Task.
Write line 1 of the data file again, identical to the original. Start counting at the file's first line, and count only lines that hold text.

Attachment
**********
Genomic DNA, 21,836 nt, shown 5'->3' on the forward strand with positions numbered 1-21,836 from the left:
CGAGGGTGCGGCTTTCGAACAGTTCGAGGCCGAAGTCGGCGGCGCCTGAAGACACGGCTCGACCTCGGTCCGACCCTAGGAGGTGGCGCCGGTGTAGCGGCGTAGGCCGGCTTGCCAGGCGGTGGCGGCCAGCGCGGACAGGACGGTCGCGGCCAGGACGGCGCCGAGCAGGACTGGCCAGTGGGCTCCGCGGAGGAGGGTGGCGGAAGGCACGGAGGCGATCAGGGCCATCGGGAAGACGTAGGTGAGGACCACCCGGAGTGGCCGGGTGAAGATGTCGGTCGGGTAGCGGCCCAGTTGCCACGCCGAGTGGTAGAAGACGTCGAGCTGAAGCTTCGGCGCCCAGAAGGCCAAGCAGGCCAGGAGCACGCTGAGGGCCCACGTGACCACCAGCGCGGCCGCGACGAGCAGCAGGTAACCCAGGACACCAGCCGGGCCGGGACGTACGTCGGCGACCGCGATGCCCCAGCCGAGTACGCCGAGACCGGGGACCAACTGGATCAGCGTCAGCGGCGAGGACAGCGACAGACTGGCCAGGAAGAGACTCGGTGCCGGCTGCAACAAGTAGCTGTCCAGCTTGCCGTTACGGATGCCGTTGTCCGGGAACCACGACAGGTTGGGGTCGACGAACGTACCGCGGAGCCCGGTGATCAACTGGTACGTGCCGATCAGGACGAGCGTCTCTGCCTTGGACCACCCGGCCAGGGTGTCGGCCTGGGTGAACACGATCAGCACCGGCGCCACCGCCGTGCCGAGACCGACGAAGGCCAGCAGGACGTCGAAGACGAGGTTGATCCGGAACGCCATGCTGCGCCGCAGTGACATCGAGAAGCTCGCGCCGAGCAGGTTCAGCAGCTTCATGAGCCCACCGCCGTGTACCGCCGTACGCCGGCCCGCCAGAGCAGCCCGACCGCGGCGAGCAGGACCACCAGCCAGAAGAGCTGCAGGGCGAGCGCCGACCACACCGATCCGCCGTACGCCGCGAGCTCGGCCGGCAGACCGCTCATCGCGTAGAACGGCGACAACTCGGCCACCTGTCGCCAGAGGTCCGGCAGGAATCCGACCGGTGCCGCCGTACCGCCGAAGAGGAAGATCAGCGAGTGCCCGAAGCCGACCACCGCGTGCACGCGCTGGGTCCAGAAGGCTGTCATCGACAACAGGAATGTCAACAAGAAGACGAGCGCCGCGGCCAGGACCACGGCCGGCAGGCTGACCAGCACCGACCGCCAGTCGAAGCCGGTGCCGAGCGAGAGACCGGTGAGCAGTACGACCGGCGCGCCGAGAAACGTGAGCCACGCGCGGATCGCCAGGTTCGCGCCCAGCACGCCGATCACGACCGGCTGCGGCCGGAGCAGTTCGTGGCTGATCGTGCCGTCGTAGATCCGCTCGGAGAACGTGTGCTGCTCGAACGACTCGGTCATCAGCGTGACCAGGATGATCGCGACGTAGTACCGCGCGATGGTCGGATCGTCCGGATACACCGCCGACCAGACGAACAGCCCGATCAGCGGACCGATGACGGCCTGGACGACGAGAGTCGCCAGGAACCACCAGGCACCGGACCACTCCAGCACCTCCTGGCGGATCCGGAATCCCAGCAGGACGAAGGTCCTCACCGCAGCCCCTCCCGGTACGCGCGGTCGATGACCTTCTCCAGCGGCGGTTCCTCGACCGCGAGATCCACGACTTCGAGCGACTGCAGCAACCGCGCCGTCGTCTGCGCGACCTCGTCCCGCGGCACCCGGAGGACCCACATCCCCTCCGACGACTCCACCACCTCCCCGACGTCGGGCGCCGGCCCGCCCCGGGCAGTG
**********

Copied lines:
Genomic DNA, 21,836 nt, shown 5'->3' on the forward strand with positions numbered 1-21,836 from the left: